Even today, the Pentland Firth is a stretch of water that ships enter at their peril. It’s not unusual for bodies that have gone into its waters to wash up several months later more than a hundred and forty miles away in Shetland, which is why there are very strict conditions on sea burial.

The coffin must be made of soft wood, it must be heavily weighted down and it has to be drilled full of holes so it will sink. The body inside must be clad in light, biodegradable clothing. It must not have been embalmed, and the person arranging the funeral must have a licence from the Marine Management Organisation, along with a doctor’s certificate stating that the body is clear of fever or infection.

Given all of these conditions, it’s not surprising that there are only about a dozen burials at sea in the UK in any given year, but given what we know about marine pollution and the state of our oceans, it’s not exactly a sustainable way to go.

In an ever-increasing climate crisis, the problem of dealing with our dead is a very real one. In 2013, a BBC survey predicted the UK would run out of burial space in twenty years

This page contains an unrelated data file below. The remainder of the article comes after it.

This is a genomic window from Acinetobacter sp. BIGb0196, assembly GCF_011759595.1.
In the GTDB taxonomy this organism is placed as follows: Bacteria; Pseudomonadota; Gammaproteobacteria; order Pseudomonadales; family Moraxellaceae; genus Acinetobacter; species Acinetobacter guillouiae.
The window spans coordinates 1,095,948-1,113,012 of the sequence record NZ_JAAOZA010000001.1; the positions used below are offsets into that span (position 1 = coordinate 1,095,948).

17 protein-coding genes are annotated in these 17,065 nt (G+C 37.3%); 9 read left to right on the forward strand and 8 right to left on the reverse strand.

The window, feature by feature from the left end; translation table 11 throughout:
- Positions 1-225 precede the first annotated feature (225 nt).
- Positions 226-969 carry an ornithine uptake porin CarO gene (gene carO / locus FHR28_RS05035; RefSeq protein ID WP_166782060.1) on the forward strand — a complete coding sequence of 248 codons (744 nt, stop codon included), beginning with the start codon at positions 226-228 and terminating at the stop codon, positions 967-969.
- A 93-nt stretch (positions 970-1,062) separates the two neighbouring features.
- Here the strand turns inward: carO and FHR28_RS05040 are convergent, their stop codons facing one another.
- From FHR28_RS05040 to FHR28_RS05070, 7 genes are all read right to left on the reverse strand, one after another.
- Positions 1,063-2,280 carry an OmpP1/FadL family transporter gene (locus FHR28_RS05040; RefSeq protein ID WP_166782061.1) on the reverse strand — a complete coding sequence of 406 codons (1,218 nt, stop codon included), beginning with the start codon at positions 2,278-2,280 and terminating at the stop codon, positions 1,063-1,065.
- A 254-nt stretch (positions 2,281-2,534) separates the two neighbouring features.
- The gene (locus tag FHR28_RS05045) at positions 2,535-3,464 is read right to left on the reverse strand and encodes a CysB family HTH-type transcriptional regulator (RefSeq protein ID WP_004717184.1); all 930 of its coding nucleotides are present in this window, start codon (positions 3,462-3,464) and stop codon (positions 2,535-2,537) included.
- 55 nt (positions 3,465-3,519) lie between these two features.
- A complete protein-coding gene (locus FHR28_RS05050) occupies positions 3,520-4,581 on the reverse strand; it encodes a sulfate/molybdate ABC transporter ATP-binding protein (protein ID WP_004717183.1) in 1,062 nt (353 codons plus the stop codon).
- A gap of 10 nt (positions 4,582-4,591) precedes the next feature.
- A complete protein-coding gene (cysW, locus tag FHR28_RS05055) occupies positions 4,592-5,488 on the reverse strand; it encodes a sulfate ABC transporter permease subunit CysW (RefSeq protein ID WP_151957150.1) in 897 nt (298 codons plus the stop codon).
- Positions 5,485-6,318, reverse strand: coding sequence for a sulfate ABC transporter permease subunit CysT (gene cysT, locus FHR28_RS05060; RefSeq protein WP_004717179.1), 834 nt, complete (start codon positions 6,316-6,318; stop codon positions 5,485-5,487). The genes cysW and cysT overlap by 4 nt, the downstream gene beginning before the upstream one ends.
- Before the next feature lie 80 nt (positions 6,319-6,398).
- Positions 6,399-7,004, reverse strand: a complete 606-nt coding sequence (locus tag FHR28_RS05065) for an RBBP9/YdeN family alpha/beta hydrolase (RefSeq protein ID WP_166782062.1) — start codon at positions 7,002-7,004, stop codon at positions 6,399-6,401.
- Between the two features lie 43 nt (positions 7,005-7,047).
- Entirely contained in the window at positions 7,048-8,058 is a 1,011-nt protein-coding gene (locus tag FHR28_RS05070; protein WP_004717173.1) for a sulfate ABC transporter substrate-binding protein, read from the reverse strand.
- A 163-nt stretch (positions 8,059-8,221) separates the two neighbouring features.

In Mainland China, Beijing’s cemeteries were officially full in 2016 while in 2019, scarcity of available land prompted the building of a vertical cemetery called ‘The Dragon Tower’ in Taiwan which has space for the cremated remains of 400,000 people but cremation as we know is a major contributor to climate change. 

A single cremation releases about 400 kilogrammes of CO2 to the atmosphere, roughly equivalent to that released by a single economy class flight from London to New York.

It’s true that cremation is less damaging to the environment than pumping a body full of formaldehyde, encasing it in a lead lined coffin and burying it below a layer of concrete, which is the most popular American style of burial, but in the USA alone, it is estimated that cremation releases 360,000 metric tons of CO2 emissions each year, so cremation is very much a part of the problem rather than the solution.